National Orientation Agency has been given this responsibility to assess their performance. But the truth is that you can only give what you have or teach what you know. As an Agency train them and empower them and set measurable goals for them.
Transparency international is the Global Society Organization leading the fight against corruption. It is this agency that brought to the public view Nigeria’s position on the corruption inde).(. The attitude of Nigerians and the publications in our media have not helped matters.
No media criticizes its government and people like our media does. Nigeria media has a responsibility of emphasizing some of the positive aspects of our life.
On the other hand, Nigerians have a lot to be proud of. Recently the cure for Sickle Cell was discovered in Nigeria and the drug Nicosan has been approved for production. A few days ago a Nigerian, Dr. Obiyo Nelson produced the medication for the cure of Diabetes. This has been confirmed by the National Food and Drug Administration of the United States of America. Emegwali is a Nigerian, so are Leo Stan Eke, Dr. Bath Nnaji and a host of other Nigerians, who have shown tremendous industry in Science and Technology. Why do we not rebrand Nigeria’s image to emphasize our positive attributes?
Yes, some Nigerians are known for peddling in hard drugs, but Nigeria is a mere transit camp; we are not drug addicts or manufacturers like you find in USA or Columbia respectively. But Nigeria fights the business in hard drugs, and counterfeit drugs. Prof. Dora Akunyili while with NAFDAC has done a lot in this respect. Why don’t we rebrand Nigeria as a country that fights fake and counterfeit drugs? Why don’t we portray Nigeria as a country that does not tolerate hard and counterfeit drugs or which accommodates drug barons?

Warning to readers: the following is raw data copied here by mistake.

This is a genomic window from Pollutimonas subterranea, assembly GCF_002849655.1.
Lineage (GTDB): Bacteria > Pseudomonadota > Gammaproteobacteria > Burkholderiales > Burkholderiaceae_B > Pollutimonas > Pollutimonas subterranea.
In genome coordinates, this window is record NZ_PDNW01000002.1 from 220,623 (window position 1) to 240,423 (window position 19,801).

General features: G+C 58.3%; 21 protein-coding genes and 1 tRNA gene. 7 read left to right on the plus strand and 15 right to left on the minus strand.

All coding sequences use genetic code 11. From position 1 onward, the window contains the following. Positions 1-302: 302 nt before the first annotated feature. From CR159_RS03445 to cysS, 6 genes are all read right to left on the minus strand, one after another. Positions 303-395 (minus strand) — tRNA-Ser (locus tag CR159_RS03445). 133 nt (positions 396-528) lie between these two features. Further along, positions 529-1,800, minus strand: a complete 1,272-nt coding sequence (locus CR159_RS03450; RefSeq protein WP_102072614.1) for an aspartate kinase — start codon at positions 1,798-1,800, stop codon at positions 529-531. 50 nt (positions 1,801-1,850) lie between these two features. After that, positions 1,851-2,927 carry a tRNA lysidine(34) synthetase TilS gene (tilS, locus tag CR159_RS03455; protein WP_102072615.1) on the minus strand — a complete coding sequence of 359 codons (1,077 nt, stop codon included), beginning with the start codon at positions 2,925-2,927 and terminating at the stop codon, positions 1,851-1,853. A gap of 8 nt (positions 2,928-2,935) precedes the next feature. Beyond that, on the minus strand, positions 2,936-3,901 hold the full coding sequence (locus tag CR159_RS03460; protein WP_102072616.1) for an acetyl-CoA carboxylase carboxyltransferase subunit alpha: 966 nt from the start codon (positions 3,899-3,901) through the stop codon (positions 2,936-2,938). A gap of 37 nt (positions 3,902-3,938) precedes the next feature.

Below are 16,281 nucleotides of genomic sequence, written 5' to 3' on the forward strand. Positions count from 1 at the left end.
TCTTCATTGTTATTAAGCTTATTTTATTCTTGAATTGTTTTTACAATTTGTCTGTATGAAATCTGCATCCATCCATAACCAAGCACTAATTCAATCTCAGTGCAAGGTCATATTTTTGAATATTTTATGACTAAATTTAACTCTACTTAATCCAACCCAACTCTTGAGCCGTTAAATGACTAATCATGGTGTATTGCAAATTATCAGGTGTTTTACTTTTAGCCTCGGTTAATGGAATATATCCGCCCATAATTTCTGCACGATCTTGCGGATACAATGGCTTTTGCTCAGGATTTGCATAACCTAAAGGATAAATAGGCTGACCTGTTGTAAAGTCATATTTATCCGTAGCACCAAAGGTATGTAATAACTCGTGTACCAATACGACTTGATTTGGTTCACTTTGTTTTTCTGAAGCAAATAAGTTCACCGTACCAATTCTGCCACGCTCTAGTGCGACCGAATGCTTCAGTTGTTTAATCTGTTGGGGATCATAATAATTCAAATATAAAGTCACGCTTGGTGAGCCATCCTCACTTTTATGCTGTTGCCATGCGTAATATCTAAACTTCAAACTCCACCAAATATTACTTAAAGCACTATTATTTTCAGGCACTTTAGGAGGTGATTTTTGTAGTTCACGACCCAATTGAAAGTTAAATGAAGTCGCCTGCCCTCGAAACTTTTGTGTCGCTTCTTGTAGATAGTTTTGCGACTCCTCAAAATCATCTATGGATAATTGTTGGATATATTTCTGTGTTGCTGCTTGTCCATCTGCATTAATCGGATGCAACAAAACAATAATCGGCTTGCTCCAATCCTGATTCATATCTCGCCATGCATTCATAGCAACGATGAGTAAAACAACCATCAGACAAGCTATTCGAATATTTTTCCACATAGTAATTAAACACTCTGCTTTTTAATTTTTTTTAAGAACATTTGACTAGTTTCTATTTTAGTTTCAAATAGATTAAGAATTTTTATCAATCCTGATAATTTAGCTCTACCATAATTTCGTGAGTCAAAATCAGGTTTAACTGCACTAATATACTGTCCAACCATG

Today, the Nigerian Senate has earned it’s respect throughout the world because of the level of stability, maturity and wisdom the Senators have exhibited. This credit goes to one man who is here with us today, the Nigeria Senate President, Senator David Mark, GCON.
Ghana yesterday was a struggling country; Angola had survived years of civil war. Today, these countries, irrespective of size, tribe, groups, religion, appear to be the best for any foreign investor.
Obama has proved to us that colour has nothing to do with it. Nigeria can, and truly, yes we can.
I will share a small story with you of a white guy who was hired by one of the states to help market a state project outside this country. From checking in to our local airport, to taxi, even hotel attendants, he was warned and continuously reminded that he must be careful, that this is Nigeria. This white guy, because his name meant a lot to him, returned the deposit he was paid and asked the state officials that the marketing of that project and indeed Nigeria should start and begin here; we have to believe in ourselves. Government over the years has betrayed the trust people bestowed on them. But a people get the kind of leadership they deserve. We can make change, we can change this country if we can begin to live above tribalism, ethnicity, classmate and next of kin syndrome. Yes we can.
If we fail to change now, change will be forced on us. The youths of today will have no future if we fail to change. The leaders of tomorrow must embrace the change.
I look forward to this Stakeholders Forum fashioning out the modalities for executing this project to erase our current negative image and rebrand Nigeria’s image to uplift the dignity of our people and country, to show case the positive aspects of our life and attract for us increased Direct Foreign Investment so that in a few years time every Nigerian can walk straight and tall in our streets and those of Europe and America as was the case in the 60s and 70s.[Source]